It was only last October when I penned the column, "No Rush," for this paper, arguing against marriage.
Now, eight months later, I take it all back. Well, most of it.
As I wrote, I still do believe that other people often try to convince you to get married in order to convince themselves. It's the same reason your friend convinces you that girls love his new mullet -- and you have to get one, too -- "You know what they say: Business in the front, party in the back."
So what's changed?
I no longer believe one has to be settled in one's career in order to "settle down." I'm an actor, so I need to accept that stability is pretty rare. And I have. After making a living as an actor for the past couple of years, this year has had me back to showing up at friends' houses just as they're eating dinner. Despite the free meals, I feel much better when I'm buying my own food. So I gave in to "the man" and took a side job to help me when I'm not making money as an actor.
My mom told me that when she got married there were 15 friends and family squeezed into the rabbi's study. That was it. That was all they could afford. And they had a great marriage. My dad became a successful partner at Ernst & Young, they had four children and they loved each other very much. My dad was a sweet, funny and charismatic guy. But then he died, which is not great for a marriage. Who would take out the garbage? Besides, I really miss the guy. The point is, though, that my dad didn't wait until he had a career -- he just married the only woman he ever loved, and they struggled and succeeded together. Time, I've learned, is limited.
So, as I've mentioned before, I love my girlfriend, Carrie. She's sensitive and, even though she says I tend to hold in my feelings, we do share a good cry whenever we watch "Extreme Makeover: Home Edition" (you had me at, "Move that bus!").
She's also beautiful, even if I don't always say it (if I say it too much she might realize she can do better). She also thinks I'm funny, even if it's the fifth time that day I've said, "Pull my finger." (What's more amazing is not that she laughs, but she actually pulls it.)
Carrie has opinions about things but is willing to listen to others. Me, I already know what's right, so what's the point? She's patient, whereas I'm so ADD that I've already forgotten what it is I'm writing about. (Wait one second while I scroll back to the top to remember my thesis statement ... and ... got it!) What I'm trying to say is I'm lucky to have found Carrie.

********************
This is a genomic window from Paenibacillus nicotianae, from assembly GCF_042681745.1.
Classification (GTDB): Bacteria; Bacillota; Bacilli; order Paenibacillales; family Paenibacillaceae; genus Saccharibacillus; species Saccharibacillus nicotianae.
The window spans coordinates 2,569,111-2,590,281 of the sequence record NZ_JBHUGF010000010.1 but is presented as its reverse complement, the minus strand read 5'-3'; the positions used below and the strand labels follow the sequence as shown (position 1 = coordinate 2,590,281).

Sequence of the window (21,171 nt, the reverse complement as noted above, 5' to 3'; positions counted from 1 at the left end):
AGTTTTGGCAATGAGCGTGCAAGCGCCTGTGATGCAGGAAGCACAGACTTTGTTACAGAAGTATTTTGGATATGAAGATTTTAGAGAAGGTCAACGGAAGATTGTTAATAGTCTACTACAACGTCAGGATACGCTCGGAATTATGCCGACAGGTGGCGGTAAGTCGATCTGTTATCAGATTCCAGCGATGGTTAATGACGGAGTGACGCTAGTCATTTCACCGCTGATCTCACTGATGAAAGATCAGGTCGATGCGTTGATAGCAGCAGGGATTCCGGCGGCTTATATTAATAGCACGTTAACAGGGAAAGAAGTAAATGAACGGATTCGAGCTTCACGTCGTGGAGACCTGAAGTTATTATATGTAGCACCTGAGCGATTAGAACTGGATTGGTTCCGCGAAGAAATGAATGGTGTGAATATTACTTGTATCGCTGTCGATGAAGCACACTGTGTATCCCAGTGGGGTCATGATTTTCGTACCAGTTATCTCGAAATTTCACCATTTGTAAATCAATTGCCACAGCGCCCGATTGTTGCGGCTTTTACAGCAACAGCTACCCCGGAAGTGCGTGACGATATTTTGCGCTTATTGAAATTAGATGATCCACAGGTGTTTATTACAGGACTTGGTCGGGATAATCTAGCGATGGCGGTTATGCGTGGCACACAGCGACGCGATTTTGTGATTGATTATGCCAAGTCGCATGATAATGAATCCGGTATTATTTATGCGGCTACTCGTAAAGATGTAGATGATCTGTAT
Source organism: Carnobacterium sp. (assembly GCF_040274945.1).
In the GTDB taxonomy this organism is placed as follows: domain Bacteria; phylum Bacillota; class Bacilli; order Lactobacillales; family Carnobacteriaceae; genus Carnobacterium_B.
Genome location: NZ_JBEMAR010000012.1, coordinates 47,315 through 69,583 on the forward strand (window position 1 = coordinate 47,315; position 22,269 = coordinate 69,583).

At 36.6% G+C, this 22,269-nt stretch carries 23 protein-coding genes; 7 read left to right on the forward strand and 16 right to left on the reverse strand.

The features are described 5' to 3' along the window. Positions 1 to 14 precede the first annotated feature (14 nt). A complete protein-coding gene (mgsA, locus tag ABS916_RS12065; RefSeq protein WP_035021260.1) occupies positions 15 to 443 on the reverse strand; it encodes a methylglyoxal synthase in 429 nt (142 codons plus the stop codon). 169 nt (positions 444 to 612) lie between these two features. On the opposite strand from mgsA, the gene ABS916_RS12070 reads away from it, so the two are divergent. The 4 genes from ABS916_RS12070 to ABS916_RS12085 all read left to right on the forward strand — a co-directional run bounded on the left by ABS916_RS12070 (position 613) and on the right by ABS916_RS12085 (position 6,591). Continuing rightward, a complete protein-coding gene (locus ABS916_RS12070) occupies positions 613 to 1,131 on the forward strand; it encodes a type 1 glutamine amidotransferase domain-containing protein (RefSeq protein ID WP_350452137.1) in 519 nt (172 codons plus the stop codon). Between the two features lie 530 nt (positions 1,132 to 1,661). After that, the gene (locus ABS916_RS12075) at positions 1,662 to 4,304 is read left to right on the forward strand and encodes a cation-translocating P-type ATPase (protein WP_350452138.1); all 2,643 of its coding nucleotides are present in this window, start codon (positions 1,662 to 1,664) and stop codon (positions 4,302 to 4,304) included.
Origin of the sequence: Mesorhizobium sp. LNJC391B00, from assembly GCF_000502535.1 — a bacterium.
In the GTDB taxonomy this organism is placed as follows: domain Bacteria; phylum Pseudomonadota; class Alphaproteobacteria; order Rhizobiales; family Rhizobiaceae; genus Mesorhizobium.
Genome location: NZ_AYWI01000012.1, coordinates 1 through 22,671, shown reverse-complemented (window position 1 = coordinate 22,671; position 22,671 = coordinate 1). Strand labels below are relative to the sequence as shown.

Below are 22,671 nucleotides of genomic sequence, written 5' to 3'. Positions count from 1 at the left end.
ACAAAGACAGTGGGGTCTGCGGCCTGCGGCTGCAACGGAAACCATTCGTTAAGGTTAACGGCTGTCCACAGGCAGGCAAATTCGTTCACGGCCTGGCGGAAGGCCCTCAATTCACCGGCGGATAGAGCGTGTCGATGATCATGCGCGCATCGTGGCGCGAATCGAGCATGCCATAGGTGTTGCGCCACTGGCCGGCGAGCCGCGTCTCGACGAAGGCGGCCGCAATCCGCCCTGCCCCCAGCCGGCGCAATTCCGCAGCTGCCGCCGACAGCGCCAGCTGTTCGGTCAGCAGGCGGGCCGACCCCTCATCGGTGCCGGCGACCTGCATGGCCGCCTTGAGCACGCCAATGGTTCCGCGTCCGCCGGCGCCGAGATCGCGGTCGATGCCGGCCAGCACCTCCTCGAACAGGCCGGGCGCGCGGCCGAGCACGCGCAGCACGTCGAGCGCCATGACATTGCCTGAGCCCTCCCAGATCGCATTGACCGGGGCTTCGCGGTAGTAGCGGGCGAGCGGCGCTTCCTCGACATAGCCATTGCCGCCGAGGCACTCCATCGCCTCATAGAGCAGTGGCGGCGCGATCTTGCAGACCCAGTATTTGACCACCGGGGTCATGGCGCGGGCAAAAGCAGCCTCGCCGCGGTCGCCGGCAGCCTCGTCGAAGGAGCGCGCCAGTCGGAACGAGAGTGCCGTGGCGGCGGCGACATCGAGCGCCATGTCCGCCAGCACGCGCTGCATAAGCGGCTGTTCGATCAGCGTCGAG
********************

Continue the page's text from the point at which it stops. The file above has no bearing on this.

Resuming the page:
Being single was fun at times but it always felt empty. I couldn't wait until I found the right girl. I'll admit it -- it scared me a little when I found her. Life-changing events can be scary. But, lately, all I can think about is how great it will be to spend the rest of my life with her. There's comfort in knowing you've found the one person you want to be with forever.
I found the woman I want to spend the rest of my life with, and I think she feels the same way. We both want kids, even if we have to squeeze a handful of them into a tiny apartment --but I'm going to work very hard to make sure we have room. When I'm away from her I think about how good it would feel to wrap my arms around her. When I'm with her, I feel so content that I need to remind myself not to take that contentment for granted. I will work hard to make sure we have room for our kids. I will also make sure that I won't let a day go by where Carrie doesn't get kissed. If I can't do it, I'll find someone who can...and he better be a good kisser because my girl deserves the best.
I love Carrie so much, and can't wait to start our own family and be a great father. But, I'm getting ahead of myself. First, I should get married.
So, Carrie ... how about it? Will you marry me?
Seth Menachem is an actor and writer who lives in Los Angeles.
We welcome your feedback.
Your information will not be shared or sold without your consent. Get all the details.
Terms of Service
JewishJournal.com has rules for its commenting community.Get all the details.
JewishJournal.com reserves the right to use your comment in our weekly print publication.